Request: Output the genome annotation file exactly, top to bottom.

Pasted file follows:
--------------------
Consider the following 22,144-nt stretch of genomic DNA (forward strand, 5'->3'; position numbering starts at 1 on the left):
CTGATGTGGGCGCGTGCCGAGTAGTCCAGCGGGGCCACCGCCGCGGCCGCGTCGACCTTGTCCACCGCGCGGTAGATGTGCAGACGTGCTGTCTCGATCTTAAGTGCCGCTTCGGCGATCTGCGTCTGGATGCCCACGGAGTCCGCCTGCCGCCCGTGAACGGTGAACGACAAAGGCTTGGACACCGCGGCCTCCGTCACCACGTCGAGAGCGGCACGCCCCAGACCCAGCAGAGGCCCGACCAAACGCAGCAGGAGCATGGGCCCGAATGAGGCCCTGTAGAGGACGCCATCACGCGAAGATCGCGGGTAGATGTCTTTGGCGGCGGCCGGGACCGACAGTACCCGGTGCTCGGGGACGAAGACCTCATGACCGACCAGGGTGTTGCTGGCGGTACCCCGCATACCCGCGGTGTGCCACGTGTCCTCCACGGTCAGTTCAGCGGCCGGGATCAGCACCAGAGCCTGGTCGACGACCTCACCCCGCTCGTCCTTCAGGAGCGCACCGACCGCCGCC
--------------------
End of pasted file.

Consider the following 22,144-nt stretch of genomic DNA (forward strand, 5'->3'; position numbering starts at 1 on the left):
CTGATGTGGGCGCGTGCCGAGTAGTCCAGCGGGGCCACCGCCGCGGCCGCGTCGACCTTGTCCACCGCGCGGTAGATGTGCAGACGTGCTGTCTCGATCTTAAGTGCCGCTTCGGCGATCTGCGTCTGGATGCCCACGGAGTCCGCCTGCCGCCCGTGAACGGTGAACGACAAAGGCTTGGACACCGCGGCCTCCGTCACCACGTCGAGAGCGGCACGCCCCAGACCCAGCAGAGGCCCGACCAAACGCAGCAGGAGCATGGGCCCGAATGAGGCCCTGTAGAGGACGCCATCACGCGAAGATCGCGGGTAGATGTCTTTGGCGGCGGCCGGGACCGACAGTACCCGGTGCTCGGGGACGAAGACCTCATGACCGACCAGGGTGTTGCTGGCGGTACCCCGCATACCCGCGGTGTGCCACGTGTCCTCCACGGTCAGTTCAGCGGCCGGGATCAGCACCAGAGCCTGGTCGACGACCTCACCCCGCTCGTCCTTCAGGAGCGCACCGACCGCCGCC